It’s fascinating when you think about it. Yes, women in the region tend to live more segregated lives. This means that instead of competing with men, they understand and nurture the concept of sisterhood, encouraging and supporting each other. When they get older and enter the corporate realm, government or family business, they are purposeful and have a quiet self-confidence, an inner strength which is ready to come out and be deployed in a broader spectrum. And contrary to popular belief, they are welcomed in the workplace and encouraged to grow and rise through the ranks. Have they had challenges to overcome? Absolutely. Challenges have shaped their character, balancing their resilience, perseverance and determination, together with their faith, patience and belief in a higher power. Formidable indeed.

So what are some of the ingredients that help foster women’s capabilities in this way that we could instill to make our companies more balanced, diverse and better equipped to handle the changing times?

 

Vision & Purpose

If you want to attract, nurture and keep the best women, consider what difference your business makes, why it matters. Frankly, if your business isn’t concerned with anything other than profit, you are going to face challenges in finding and keeping people with character and competence – women  or men.

 

Interview From the Inside Out

If you are using an interview simply as a checkbox exercise to see if the person has the skills for a particular job, you are missing out on a great opportunity. A person’s CV is merely a scratch on the surface of not only who this person really is, but also how far their capabilities can extend. Context is key.

As a starter, why don’t you put the CV aside and get them to tell you their story. Adopt a curious mind,  seeking to learn about the person’s experiences that has brought them to the present day. This approach can open up an individual’s character, their way of thinking, approach to challenges, and the environment and factors needed to bring out their best. You never know – you could even learn something along the way.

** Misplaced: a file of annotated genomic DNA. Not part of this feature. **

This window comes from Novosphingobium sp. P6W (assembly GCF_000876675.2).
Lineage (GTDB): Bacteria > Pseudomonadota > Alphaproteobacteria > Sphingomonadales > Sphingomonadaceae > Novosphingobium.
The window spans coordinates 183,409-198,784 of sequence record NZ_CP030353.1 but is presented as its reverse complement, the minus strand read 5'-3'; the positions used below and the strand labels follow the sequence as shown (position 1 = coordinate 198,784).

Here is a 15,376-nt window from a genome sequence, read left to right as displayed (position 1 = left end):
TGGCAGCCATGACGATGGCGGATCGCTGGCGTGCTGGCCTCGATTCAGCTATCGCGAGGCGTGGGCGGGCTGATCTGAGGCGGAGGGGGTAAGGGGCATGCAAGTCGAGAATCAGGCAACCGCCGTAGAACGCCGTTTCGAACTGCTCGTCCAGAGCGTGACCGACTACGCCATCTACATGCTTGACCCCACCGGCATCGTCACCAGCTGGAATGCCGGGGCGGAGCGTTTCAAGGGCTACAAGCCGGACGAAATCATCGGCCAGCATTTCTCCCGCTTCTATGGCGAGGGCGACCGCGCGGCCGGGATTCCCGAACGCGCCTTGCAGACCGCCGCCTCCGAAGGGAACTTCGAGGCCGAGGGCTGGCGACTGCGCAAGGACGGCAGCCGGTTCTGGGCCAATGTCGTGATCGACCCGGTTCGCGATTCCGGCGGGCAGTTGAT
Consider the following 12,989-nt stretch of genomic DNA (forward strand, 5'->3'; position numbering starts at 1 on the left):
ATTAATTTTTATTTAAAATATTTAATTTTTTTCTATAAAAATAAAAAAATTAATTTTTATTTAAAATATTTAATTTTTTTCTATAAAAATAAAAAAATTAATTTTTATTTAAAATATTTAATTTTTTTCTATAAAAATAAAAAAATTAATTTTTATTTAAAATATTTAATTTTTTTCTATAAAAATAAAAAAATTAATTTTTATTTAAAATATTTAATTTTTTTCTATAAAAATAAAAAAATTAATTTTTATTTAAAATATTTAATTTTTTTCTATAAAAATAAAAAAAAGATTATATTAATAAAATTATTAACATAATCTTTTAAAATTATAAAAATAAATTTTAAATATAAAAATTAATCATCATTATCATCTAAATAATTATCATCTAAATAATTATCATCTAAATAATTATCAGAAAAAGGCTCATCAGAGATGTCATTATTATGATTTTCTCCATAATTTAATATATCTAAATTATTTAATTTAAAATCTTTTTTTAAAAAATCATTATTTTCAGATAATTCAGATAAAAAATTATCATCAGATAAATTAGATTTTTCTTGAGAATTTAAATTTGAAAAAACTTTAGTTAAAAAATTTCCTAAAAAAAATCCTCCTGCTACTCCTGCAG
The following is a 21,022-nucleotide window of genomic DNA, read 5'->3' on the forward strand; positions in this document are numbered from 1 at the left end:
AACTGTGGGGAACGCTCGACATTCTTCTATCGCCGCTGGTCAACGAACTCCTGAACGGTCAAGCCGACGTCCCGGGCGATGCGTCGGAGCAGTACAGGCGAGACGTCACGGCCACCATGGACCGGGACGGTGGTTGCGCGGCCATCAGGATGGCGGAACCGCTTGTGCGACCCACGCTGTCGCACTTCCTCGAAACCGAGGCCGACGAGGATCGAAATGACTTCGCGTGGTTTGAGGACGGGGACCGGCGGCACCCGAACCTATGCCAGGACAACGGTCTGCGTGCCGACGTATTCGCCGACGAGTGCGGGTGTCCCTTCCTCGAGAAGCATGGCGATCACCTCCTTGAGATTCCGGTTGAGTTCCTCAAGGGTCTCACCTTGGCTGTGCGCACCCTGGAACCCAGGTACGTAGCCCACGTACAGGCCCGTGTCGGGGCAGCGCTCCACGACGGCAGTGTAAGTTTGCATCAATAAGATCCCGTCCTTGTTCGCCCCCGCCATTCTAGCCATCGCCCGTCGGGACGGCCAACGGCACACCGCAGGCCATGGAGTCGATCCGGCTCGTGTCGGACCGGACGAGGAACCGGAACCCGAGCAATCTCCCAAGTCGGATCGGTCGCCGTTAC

Don’t Hire What You Don’t Appreciate

This may seem a bit of a shock, but frankly, if you don’t see how someone adds value to your organisation, why hire them? And if the person is onboard, why aren’t you listening to their viewpoint and perspective?  If you want yes people who just go along with what you say, you are wasting your money in hiring great people. A recorded message to yourself telling you you’re doing a good job will suffice. But if you hire us, listen to us. We have a different perspective. It may not be what you want to hear but we are here to add value. Allow us – there are skills, traits and natural capabilities just waiting to be engaged. If you don’t appreciate us, we’ll find someone who does.

 

As featured in Women’s Prospects 

It always amuses me to see the look of bewilderment when people hear that I love working in the Middle East, and even more surprised when they find out I had a successful practice in the region. This surprise is for the simple reason that I’m a woman.

I understand how there is a perception that women are not respected or highly regarded in the Middle East, therefore making it difficult to fathom how a woman could have a successful business. But in my experience, the traits that seem to be more abundant amongst women, such as insight, intuition and inclusion, seem to be trusted and appreciated in the Middle East, enabling us to not only contribute but also play our role in business

But I am just as bewildered as those who find my success in the Middle East surprising, by some of the rhetoric around women in the workplace and leadership in the UK and London specifically. A recent article on the matter pointed out that 15% of Senior Leadership roles in the City were held by women, and the majority of those by foreigners. The article went further by attributing this ‘fact’ to the foreign women’s swagger. The truth of the matter is, given that London is a global financial center, there is a strong likelihood that a senior leadership role will have a regional or global focus and if the potential candidates haven’t had any international experience, they simply don’t qualify, swagger or not.